This creates an enormous culture of cruelty that is now used to legitimate a notion of freedom that is grounded in greed, selfishness and injustice.

We’ve lost the language of community, we’ve lost the language of justice, we’ve lost the language of compassion – and the book tries to rectify that.

Q: The contributors to this book come from five different continents. Talk to me a little about the move to make the book as far-reaching as possible in terms of where your contributors are from and the disciplines they represent.

We really believe that to be voiceless is to be powerless – people who come from different positions, different geographies and different spaces of inequality need to narrate themselves.

We wanted to include people who are smart, and who have a sense of justice. We wanted to include women, people from other countries and people from different backgrounds – inclusion is central to questions of freedom.

The book combines ethnographic studies and an enormous amount of empirical work – you can’t just toss it away and say, oh, this is just a series of opinions. It’s not – it’s a series of rigorous studies that take the question of economic inequality and freedom seriously.

Q: How is the idea of agency related to inequality?

This book is tied to questions of social and economic justice but, more importantly, it’s about agency. In this case, agency foregrounds the degree to which people have the power, skills, and critical competencies to exercise control over the varied conditions and contexts that bear down on their lives.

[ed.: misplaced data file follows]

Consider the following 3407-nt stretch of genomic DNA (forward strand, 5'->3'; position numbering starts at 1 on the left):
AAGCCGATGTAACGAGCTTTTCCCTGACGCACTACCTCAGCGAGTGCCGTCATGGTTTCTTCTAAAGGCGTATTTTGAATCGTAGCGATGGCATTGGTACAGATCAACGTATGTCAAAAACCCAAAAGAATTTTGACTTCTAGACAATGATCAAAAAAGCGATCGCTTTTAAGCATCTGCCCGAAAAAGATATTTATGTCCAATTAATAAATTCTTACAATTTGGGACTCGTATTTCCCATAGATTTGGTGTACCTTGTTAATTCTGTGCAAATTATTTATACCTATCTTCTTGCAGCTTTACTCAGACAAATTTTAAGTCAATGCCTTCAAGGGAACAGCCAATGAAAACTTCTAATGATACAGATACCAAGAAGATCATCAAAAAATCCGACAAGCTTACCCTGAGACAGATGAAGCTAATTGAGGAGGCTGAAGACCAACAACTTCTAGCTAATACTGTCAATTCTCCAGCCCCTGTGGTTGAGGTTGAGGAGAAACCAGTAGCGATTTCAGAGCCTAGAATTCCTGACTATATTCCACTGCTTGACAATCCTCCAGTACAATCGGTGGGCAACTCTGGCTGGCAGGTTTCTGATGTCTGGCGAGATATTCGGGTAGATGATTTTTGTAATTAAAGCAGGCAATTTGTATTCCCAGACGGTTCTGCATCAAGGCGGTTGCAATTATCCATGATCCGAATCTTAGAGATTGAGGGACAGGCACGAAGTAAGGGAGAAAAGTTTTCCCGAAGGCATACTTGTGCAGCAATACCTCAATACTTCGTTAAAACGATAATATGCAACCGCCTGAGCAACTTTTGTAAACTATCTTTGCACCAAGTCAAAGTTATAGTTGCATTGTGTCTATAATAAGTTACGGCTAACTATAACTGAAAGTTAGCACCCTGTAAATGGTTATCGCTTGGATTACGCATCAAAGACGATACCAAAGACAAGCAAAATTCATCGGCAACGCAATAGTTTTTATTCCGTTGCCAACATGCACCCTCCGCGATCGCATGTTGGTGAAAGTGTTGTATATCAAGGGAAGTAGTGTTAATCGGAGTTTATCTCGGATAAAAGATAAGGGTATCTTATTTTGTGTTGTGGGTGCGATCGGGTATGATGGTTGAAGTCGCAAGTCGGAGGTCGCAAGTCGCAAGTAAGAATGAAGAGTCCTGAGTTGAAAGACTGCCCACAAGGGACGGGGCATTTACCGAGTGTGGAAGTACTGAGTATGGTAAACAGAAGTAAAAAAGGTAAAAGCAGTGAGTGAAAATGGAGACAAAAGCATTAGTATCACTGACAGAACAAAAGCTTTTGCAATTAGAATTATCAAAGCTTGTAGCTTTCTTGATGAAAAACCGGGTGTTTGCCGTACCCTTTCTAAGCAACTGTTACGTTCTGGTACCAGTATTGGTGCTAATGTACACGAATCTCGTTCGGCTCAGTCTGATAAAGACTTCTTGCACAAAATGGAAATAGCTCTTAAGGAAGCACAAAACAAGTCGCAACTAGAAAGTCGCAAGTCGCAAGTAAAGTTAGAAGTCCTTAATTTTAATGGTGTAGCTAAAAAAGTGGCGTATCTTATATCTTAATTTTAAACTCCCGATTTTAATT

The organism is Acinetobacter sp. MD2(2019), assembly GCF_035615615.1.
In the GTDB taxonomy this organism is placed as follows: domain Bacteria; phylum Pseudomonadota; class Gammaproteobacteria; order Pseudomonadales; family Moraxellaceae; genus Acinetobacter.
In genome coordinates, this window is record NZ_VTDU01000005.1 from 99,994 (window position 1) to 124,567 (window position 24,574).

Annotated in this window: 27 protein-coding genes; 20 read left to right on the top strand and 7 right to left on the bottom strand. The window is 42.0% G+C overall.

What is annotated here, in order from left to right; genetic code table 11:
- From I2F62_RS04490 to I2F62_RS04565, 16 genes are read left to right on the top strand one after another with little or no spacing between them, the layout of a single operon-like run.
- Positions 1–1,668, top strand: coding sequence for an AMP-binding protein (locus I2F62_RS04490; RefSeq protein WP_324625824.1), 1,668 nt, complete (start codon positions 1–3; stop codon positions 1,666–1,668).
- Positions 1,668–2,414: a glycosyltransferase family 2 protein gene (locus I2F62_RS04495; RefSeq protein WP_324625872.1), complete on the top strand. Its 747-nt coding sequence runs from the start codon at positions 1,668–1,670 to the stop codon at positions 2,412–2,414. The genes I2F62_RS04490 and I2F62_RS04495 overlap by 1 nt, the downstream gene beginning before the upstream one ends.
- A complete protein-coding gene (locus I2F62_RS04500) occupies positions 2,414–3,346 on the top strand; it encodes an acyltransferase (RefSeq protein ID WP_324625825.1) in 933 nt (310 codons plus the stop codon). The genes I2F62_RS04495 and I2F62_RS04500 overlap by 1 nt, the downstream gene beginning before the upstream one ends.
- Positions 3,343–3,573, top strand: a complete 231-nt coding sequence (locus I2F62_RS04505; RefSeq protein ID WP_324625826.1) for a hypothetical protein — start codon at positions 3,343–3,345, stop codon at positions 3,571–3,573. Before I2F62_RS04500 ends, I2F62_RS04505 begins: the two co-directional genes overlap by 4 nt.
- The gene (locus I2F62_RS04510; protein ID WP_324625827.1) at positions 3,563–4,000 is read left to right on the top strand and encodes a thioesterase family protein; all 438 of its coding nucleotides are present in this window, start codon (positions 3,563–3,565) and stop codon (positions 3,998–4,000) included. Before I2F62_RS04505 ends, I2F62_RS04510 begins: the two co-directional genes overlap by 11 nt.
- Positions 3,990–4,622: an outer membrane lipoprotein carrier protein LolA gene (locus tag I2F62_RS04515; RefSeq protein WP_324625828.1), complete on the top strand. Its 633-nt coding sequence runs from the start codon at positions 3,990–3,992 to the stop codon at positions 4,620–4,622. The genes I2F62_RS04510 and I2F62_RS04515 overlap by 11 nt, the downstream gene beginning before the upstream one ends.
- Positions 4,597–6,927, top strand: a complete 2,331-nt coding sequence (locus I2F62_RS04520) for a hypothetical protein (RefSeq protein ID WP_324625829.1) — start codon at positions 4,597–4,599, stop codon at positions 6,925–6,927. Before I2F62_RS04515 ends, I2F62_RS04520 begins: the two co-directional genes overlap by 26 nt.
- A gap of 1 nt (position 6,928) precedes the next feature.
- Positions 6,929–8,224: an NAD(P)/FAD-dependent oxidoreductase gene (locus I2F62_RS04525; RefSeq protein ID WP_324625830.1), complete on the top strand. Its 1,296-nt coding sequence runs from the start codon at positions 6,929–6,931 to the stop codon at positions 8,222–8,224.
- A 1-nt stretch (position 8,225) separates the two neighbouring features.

If people aren’t free, in terms of not being slaves to forms of poverty and economic deprivation, then every other form of freedom is meaningless – what does political freedom or individual freedom mean if you don’t have economic freedom to have agency over your own destiny? We argue in the book that political and personal rights and freedoms are important but often become dysfunctional for people who lack economic rights.

What are your hopes for this book?

We’re hoping that people will learn from it and organize around it – move from the realm of understanding to the realm of collective action.

By Henry Giroux:
The Nazification of Education
Killing Fields in Age of Mass Shootings
The Pedagogy of Resistance
The Death of Ethics
Banning Books
Homage to Paulo Freire
Plague of Manufactured Ignorance
Racial Cleansing and Erasing History
Plague of Historical Amnesia
Recovering from Trumpism
Tribute to Noam Chomsky
The Ouster of Trump
White Supremacy in the Offal Office
The Plague of Inequity
Covid and our Embattled Society
Trump and the Corona Death Waltz
Neoliberal Fascism
The Terror Unforseen
Interview of H.A.Giroux
The Normalization of Fascism
The Public Intellectual II
Bertrand Russell: Public Intellectual
Thinking Dangerously in Dark Times
Democracy in Exile
Authoritarianism in America
Violence: US Favourite Pastime
Losing in Trump's America
In Dark Times Teachers Matter
The Age of Civic Illiteracy
Exile and Disruption in the Academy
What Society Produces a Donald Trump
From School to the Prison Pipeline
Orwell & Huxely
American Sniper and Hollywood Heroism
Selfie Culture
The Age of Disposability
In the Shadow of the Atomic Bomb
Killing Machines and the Madness of the Military
The Age of Neoliberal Cruelty
The Politics of the Deep State
Challenging Casino Capitalism
Crisis in Democracy
America's Descent into Madness